Norwegian-Cypriot shipping tycoon John Fredriksen has appointed a close associate to take the helm of the salmon-to-shipping empire Seatankers Group, as the family “seeks other emerging business opportunities”.
Tor Andre Svelland, 53, is the holding company’s new chief executive, an appointment that came from within the group, as the UK-based fund manager was already on the boards of two other Fredriksen companies, tanker firm Frontline and dry bulk shipper Golden Ocean.
Svelland’s job will be to help Fredriksen and his twin daughters, Kathrine and Cecilie, take advantage of emerging business opportunities, according to a Seatankers announcement.
“His vast and long experience as a manager and trader from various commodity markets, finance and not least shipping, will fit perfectly into our group,” Fredriksen said in a statement.
His net worth was estimated at $13 bln (€10.85 bln) by Norwegian business magazine Kapital.
According to Forbes, 76-year-old Fredriksen’s wealth is estimated at $10.1 bln (€8.4 bln), more than triple the €2.7 bln fortune he had a decade ago.
Reuters reported that Fredriksen last year told Norwegian media he may seek outside investors to take larger stakes in some of his companies and could even relinquish control of some operations.
Like Fredriksen, Svelland started his career in shipping, and now heads UK-based hedge fund Svelland Capital, focused on shipping and various commodity markets.
One of the few hedge fund players active in shipping markets, Svelland Capital posted one of its best monthly returns in March, helped by oil price turmoil and a record rally in tanker rates, Reuters said.
Fredriksen owned the world’s largest oil tanker fleet and was Norway’s richest man until he chose to take up Cypriot nationality in 2006, setting up Limassol-based Seatankers Management Company Ltd.
This placed him at the top of the 2010 “Cyprus Rich List” published in collaboration with the Financial Mirror.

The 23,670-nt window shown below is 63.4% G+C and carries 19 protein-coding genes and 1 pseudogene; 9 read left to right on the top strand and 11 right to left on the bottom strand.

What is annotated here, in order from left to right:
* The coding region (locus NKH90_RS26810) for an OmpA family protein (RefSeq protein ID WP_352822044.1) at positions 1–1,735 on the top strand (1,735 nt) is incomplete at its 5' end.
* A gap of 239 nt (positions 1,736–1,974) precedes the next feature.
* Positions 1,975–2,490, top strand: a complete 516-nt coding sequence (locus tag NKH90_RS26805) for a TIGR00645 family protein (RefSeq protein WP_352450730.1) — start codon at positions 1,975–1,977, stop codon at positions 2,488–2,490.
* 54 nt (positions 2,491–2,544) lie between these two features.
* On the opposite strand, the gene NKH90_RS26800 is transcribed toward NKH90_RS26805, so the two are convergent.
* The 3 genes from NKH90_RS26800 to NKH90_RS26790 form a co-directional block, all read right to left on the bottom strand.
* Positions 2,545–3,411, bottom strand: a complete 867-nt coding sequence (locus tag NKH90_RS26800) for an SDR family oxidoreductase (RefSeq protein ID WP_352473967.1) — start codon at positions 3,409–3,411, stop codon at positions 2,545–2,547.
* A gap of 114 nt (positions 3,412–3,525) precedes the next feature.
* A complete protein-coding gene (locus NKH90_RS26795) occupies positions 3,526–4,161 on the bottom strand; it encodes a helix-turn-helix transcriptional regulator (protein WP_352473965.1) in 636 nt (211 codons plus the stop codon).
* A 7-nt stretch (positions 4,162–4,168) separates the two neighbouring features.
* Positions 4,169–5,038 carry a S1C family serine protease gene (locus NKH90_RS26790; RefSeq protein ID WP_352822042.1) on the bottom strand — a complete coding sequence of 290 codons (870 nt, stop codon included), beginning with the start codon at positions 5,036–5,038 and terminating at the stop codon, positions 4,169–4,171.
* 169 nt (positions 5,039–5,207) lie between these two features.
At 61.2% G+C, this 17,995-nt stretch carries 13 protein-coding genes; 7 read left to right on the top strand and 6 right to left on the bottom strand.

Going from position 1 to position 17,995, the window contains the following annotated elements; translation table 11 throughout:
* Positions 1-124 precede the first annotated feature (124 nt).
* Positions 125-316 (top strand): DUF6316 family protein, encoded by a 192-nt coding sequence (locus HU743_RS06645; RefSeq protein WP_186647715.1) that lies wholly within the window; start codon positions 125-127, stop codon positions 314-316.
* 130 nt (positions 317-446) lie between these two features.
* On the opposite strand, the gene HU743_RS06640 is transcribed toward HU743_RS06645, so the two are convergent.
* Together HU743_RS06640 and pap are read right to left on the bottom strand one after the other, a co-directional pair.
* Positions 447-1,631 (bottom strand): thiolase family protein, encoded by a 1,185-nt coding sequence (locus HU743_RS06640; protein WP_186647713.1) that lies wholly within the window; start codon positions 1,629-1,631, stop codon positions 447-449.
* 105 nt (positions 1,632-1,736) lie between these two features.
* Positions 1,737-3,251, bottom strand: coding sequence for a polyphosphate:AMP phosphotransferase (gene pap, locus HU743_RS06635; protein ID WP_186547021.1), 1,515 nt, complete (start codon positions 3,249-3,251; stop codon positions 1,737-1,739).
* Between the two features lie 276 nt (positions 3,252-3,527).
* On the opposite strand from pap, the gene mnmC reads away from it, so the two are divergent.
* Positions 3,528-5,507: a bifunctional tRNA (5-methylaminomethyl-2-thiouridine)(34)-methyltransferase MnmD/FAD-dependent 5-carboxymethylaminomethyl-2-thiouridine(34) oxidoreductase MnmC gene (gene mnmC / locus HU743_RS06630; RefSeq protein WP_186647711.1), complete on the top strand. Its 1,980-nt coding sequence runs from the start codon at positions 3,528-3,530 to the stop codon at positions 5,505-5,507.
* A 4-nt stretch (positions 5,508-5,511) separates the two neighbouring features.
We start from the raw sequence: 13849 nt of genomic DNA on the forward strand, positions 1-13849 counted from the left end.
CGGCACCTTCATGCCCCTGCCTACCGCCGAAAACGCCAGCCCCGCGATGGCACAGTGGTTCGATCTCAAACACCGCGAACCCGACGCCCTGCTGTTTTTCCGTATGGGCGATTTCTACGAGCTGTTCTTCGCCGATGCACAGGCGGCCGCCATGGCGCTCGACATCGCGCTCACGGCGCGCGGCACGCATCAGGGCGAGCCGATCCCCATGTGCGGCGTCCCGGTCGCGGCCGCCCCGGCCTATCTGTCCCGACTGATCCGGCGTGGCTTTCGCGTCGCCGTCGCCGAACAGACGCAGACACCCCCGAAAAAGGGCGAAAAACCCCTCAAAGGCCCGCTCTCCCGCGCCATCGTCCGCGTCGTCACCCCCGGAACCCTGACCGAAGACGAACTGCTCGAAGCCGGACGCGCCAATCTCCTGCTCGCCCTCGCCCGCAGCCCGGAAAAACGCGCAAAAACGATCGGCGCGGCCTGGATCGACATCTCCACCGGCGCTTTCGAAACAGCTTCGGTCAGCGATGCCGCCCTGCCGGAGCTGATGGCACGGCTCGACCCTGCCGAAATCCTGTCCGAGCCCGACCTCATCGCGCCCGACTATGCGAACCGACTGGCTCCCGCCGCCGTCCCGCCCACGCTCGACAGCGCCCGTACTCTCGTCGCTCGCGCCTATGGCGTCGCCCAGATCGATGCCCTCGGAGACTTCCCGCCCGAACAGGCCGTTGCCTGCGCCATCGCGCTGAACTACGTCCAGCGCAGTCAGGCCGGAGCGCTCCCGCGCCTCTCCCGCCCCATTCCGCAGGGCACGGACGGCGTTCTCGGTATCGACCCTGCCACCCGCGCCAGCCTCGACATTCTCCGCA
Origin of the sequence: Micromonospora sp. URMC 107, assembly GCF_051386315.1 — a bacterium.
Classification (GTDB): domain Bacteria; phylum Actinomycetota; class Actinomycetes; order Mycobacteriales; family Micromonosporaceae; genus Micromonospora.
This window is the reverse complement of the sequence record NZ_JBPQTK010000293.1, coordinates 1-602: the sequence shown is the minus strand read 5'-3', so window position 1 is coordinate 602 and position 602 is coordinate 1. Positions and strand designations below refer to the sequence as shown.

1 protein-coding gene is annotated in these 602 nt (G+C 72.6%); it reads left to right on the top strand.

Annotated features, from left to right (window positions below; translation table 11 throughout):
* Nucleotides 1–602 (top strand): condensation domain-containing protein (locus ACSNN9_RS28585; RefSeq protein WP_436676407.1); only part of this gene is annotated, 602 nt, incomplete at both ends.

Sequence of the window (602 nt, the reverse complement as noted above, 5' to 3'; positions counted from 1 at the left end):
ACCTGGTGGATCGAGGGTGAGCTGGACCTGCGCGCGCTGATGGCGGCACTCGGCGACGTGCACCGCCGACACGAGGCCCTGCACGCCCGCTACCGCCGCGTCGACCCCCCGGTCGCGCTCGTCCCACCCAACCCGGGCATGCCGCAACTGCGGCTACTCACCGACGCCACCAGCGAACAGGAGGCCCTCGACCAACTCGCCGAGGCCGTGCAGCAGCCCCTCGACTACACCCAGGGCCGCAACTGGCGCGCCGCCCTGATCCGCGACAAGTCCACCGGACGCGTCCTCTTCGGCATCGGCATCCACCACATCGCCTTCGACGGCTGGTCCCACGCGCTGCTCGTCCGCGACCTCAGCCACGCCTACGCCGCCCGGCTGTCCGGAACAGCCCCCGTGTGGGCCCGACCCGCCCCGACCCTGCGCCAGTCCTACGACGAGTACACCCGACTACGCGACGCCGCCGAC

It was reported at the time that Fredriksen chose Cyprus because of the favourable laws on inheritance tax (0%).
Fredriksen also controls Golar LNG, parent of Golar Energy that unsuccessfully bid for Cyprus’ LNG supply contract some 15 years ago, it was later rejected after the government decided to award the contract to public utility EAC.
Born in Oslo and the son of a welder, Fredriksen began as a trainee in a ship brokering company.
Aged 27, he started on his own and made his fortune during the Iran-Iraq wars in the 1980s when his tankers picked up oil at great risk and huge profits.
As described by his biographer, “he was the lifeline to the Ayatollah.”
He is now the world’s largest oil tanker owner, with major interests in oil rigs and fish farming.
In 2012, he was included in the 50 Most Influential list of Bloomberg Markets Magazine.
He was named in the top 10 most influential people in the shipping industry according to Lloyds List 2014.
James Winchester, a veteran shipping analyst at Lazard Frères has been quoted as saying of Fredriksen, “He’s a modern-day Onassis. The tanker king. He landed squarely in the sweet spot of the tanker cycle, with the largest fleet of ships.”